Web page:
Showing posts with label Cap. Show all posts
Showing posts with label Cap. Show all posts

MOSERS Benefit Cap and Social Security

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Has it ever been considered to put a "top" amount that could be paid to retirees; say, $100,000 as I note there are several that are paid more than this?  $100,000 plus Social Security should be plenty to live on as a retiree, along with any other income they may receive.  It seems folks on the lower end of the retirement scale need every penny they receive and should not be penalized by not receiving a small percentage increase from time to time.
The short answer to this question is no, MOSERS has not seen any legislative proposals to cap retirement benefits at $100,000 annually. To more fully address the question, though, please keep reading.
We presently have 16 retirees, out of more than 30,000, making over $100,000 annually in retirement benefits from MOSERS. This may be one reason why we've not seen a proposal to cap retirement benefits. Nine of the 16 receiving over $100,000 were judges when they were employed with the State of Missouri. There are several others who get very close to that amount, many of whom were also judges, university presidents, department heads, etc. Keep in mind a couple of things: these benefit amounts are based on relatively high final average salaries for these employees who function much like high level officials in private companies, and have similar levels of responsibility. And this is by no means the norm.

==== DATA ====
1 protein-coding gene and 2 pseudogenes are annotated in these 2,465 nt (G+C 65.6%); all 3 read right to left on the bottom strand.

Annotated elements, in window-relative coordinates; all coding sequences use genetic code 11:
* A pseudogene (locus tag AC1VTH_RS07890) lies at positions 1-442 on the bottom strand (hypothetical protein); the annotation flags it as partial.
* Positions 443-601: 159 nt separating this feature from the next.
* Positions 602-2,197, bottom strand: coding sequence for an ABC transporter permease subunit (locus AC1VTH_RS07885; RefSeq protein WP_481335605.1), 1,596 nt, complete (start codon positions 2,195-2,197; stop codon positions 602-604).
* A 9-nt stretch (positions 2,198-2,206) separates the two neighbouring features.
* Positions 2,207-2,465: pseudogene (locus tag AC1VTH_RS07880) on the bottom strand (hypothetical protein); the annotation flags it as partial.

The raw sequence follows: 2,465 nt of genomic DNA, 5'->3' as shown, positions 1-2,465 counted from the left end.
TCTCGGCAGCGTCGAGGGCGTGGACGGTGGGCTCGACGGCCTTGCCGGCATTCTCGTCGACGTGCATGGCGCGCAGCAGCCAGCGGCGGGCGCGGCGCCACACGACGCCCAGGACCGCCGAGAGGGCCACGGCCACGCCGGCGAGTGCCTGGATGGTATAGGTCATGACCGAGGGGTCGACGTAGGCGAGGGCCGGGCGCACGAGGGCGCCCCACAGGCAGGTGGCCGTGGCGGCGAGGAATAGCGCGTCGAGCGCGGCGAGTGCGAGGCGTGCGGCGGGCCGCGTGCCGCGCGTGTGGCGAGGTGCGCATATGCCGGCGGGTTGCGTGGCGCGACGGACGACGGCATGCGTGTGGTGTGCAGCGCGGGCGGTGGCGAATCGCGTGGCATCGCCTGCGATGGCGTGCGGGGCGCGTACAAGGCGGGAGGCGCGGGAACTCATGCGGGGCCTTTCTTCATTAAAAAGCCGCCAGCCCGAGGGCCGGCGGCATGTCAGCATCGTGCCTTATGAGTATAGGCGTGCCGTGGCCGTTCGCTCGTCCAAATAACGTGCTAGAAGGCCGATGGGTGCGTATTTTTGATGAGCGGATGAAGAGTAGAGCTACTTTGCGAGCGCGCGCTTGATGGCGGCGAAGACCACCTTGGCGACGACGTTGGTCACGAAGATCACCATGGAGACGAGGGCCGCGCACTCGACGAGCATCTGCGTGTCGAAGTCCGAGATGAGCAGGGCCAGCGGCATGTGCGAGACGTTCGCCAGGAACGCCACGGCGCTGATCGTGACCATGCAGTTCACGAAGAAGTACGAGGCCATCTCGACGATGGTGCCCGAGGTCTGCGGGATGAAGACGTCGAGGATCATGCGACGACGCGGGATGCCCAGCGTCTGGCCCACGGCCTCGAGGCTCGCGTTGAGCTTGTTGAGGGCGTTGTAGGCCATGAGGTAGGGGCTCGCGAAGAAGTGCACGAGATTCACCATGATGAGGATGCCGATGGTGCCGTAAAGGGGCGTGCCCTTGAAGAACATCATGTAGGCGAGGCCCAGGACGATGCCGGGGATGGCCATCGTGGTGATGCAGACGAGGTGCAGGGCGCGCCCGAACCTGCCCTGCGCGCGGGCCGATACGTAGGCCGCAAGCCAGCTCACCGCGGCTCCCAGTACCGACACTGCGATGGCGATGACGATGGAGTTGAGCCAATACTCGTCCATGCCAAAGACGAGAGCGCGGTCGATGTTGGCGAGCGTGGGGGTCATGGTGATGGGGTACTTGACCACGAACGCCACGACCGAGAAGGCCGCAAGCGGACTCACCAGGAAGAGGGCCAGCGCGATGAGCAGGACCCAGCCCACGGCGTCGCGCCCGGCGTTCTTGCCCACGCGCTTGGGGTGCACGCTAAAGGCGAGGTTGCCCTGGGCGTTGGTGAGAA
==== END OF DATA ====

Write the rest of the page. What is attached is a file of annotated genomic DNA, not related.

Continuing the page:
As you correctly point out, the retirement package for State of Missouri employees consists of the MOSERS benefit plus Social Security. A key difference between the two programs is that Social Security benefits are weighted so that lower paid employees get a higher percentage of their income replaced by Social Security than do higher paid employees.  For example, an employee retiring at age 62 earning $150,000 per year in pay could expect to have about 19% of their pay replaced by Social Security while an employee earning $36,000 would have about 47% of their pay replaced.
You can see the Social Security Administration's website for more detailed information on computing benefits. The point here is to clarify that Social Security benefits actually favor lower income workers. Consequently, through their combined benefits from MOSERS and Social Security, the higher the working pay of state employees the lower will be the percentage of their income replaced by retirement benefits.
Finally, there is a cap on the compensation considered in computing Social Security benefits - in 2010 the Social Security wage base is $106,000, meaning that any income over that amount will not be considered in calculating Social Security benefit.

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